Review: The Girl Who Stole An Elephant by Nizrana Farook.
Chaya stood up and ran. A searing pain shot through her leg and all the way up. It was useless. She was in too much pain. This was it; they’d find her here eventually.
And then in the distance, through a blur of pain, Chaya saw her getaway vehicle.
(The Girl Who Stole An Elephant by Nizrana Farook.)
Chaya can solve anything. A broken leg that requires emergency medical treatment, education fees, roof repairs … Chaya is happy to steal from the rich if it means that the people in her village are able to cover the cost of their basic needs. Then Chaya steals the Queen’s Jewels and her best friend Neel takes the blame.
The King doesn’t take kindly to thieves. Even falsely accused ones. Unless Chaya acts fast, Neel will lose his live.
Together with rich, lonely Nour, Chaya breaks Neel out of prison. Together with a stolen elephant, the King’s elephant Ananda, the children escape to the jungle.
They need to find a solution before the village suffers for their actions.
Are you ready for adventure? Chaya is the new daredevil protagonist to win readers’ hearts. Her habit of causing real trouble is matched only by her determination to do the right thing. Think break-ins and breakouts and epic getaways. And an elephant named Ananda.
This novel challenges us to question our definition of ‘right’ and ‘wrong’. Chaya does something illegal when she breaks into the palace. However, the people of Chaya’s village aren’t able to meet their basic needs without the theft and the King hasn’t raised a finger to help. He lives off the profit of the land and allows the villagers to go without. This context opens some interesting questions about morals and actions. How far would we go to have a secure life? Does this make Chaya’s actions right? We see very early on that what Chaya does is a gamble and that it can lead to greater and more desperate trouble. However, there was no doubt for me as a reader that my empathy lay with her. This is a brilliant middle grade novel to introduce topics about social injustice – a topic which is sadly all too relevant in the present day.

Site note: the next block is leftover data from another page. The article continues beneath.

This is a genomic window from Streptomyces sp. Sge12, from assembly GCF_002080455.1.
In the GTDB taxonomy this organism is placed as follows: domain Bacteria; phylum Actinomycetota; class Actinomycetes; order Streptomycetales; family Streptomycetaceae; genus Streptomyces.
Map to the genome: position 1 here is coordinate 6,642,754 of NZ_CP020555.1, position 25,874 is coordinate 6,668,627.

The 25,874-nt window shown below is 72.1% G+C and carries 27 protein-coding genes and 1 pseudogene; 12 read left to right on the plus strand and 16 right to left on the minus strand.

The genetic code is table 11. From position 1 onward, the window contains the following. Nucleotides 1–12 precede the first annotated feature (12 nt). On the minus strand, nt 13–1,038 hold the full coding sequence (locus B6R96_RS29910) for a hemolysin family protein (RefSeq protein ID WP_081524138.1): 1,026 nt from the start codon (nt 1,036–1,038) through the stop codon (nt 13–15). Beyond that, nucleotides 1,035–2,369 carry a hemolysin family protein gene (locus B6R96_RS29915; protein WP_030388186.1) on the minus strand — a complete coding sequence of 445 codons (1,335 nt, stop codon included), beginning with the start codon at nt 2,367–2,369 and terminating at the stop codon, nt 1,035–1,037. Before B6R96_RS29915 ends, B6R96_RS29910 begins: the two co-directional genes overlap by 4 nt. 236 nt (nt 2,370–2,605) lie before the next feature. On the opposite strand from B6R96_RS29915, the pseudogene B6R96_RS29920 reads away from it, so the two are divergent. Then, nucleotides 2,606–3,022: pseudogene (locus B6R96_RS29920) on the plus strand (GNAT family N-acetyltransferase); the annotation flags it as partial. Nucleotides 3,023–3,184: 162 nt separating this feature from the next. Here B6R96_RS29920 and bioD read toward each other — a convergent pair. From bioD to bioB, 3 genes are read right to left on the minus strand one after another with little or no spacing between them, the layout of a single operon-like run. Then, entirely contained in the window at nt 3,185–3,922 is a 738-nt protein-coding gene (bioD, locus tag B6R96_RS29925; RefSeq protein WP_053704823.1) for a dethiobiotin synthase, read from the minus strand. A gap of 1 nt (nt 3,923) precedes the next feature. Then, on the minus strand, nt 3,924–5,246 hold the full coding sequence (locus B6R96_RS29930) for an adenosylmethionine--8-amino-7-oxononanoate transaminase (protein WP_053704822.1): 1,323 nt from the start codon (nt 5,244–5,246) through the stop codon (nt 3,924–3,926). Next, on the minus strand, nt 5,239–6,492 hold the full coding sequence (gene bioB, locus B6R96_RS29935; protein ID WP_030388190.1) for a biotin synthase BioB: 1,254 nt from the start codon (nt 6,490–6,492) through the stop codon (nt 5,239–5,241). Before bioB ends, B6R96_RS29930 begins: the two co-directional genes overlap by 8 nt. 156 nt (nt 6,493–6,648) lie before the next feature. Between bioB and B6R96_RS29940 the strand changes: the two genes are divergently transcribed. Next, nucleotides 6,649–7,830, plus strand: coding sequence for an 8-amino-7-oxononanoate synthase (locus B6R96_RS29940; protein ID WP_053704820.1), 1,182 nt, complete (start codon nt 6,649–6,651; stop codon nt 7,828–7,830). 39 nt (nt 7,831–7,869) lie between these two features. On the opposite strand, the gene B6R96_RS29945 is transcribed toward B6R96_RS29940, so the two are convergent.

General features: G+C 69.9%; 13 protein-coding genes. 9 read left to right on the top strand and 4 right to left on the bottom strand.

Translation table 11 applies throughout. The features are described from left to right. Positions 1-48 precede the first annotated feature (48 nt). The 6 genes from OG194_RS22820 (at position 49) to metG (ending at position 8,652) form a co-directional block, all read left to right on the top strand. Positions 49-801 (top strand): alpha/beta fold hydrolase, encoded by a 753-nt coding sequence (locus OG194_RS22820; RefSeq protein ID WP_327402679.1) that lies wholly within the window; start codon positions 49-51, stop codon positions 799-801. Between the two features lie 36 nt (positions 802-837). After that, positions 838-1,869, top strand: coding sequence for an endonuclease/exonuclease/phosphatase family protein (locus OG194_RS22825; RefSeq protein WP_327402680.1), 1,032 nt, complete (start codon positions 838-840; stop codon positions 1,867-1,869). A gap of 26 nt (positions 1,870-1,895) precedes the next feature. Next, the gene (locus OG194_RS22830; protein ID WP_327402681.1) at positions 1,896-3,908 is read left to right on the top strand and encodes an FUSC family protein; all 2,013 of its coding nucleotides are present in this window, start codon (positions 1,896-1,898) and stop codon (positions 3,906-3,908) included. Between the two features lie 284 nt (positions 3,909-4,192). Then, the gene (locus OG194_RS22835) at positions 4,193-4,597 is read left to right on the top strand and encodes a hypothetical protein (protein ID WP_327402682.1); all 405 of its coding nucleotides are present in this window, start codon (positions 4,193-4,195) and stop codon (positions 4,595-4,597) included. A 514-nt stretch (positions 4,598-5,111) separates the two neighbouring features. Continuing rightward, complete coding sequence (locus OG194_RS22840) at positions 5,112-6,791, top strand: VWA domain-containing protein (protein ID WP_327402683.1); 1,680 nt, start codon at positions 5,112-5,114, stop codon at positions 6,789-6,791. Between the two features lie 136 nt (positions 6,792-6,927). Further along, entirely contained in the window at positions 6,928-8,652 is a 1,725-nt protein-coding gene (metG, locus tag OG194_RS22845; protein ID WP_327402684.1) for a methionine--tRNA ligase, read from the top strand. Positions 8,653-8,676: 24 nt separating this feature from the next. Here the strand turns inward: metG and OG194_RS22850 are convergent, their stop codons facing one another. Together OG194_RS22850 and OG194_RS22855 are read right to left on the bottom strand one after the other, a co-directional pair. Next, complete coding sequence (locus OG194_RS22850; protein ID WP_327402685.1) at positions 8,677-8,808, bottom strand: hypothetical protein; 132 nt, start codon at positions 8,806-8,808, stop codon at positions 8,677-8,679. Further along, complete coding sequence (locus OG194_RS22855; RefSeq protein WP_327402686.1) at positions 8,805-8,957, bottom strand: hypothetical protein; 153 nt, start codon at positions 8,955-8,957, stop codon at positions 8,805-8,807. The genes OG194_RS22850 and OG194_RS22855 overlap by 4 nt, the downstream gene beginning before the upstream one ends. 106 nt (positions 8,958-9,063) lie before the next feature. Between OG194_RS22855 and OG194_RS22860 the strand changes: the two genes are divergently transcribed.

This is also a story about revolution, without the focus on the bloodshed and sacrifice that is more common in YA. We see that scary things happen, desperate things, but the story itself is mainly about Chaya’s escape and return to the village. This allows younger readers to learn about the idea of revolution without seeing the scarier parts in lengthy detail.
That’s not to say the stakes aren’t high. We know the King won’t relent unless he is fought.
The friendships in this story are wonderful and the tensions between the children are clear. Chaya wants to do right. Neel can see that the cost of Chaya’s actions might be too high. Nour wants company and friendship – a big thing to her, but she struggles to see that Chaya isn’t playing games. I loved what Nour brought to the story. Middle-Class children are too often derided in fiction without any consideration given to the fact that they are young too, and only know their ‘normal’. This story empathises with Nour while gently showing that she hasn’t seen enough of the world yet to understand the wider picture. She is naïve and often frustrating to the other characters, but she is also good-hearted and willing to stick by her new friends.
I love stories where the main characters aren’t natural bosom buddies. The development, and the way they come together, is often deep and memorable. This is the case with The Girl Who Stole An Elephant.
This is pure middle-grade brilliance and deservedly Waterstones Book Of The Month for January 2020. Prepare to have your heart opened and to fall in love with this fantastic adventure.
Thanks to Nosy Crow Ltd for my proof copy of The Girl Who Stole An Elephant. Opinions my own.